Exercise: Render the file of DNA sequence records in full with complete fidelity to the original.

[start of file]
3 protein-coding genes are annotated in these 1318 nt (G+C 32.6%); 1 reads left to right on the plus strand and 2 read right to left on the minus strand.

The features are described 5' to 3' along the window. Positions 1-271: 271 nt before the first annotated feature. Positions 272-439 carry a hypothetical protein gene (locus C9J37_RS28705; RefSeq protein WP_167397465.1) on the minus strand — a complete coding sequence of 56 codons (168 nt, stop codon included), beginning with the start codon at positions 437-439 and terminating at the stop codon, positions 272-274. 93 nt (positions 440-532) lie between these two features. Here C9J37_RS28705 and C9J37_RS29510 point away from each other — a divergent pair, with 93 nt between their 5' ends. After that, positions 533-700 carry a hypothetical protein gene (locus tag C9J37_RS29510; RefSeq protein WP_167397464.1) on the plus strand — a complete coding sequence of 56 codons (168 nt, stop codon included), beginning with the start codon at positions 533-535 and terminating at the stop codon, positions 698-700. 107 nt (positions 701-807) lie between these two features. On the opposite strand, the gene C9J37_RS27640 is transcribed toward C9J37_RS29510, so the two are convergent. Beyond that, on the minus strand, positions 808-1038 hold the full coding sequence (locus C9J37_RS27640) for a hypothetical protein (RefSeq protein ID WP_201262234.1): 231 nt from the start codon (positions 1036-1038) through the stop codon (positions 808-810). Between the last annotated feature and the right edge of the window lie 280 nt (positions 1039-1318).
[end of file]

3 protein-coding genes are annotated in these 1318 nt (G+C 32.6%); 1 reads left to right on the plus strand and 2 read right to left on the minus strand.

The features are described 5' to 3' along the window. Positions 1-271: 271 nt before the first annotated feature. Positions 272-439 carry a hypothetical protein gene (locus C9J37_RS28705; RefSeq protein WP_167397465.1) on the minus strand — a complete coding sequence of 56 codons (168 nt, stop codon included), beginning with the start codon at positions 437-439 and terminating at the stop codon, positions 272-274. 93 nt (positions 440-532) lie between these two features. Here C9J37_RS28705 and C9J37_RS29510 point away from each other — a divergent pair, with 93 nt between their 5' ends. After that, positions 533-700 carry a hypothetical protein gene (locus tag C9J37_RS29510; RefSeq protein WP_167397464.1) on the plus strand — a complete coding sequence of 56 codons (168 nt, stop codon included), beginning with the start codon at positions 533-535 and terminating at the stop codon, positions 698-700. 107 nt (positions 701-807) lie between these two features. On the opposite strand, the gene C9J37_RS27640 is transcribed toward C9J37_RS29510, so the two are convergent. Beyond that, on the minus strand, positions 808-1038 hold the full coding sequence (locus C9J37_RS27640) for a hypothetical protein (RefSeq protein ID WP_201262234.1): 231 nt from the start codon (positions 1036-1038) through the stop codon (positions 808-810). Between the last annotated feature and the right edge of the window lie 280 nt (positions 1039-1318).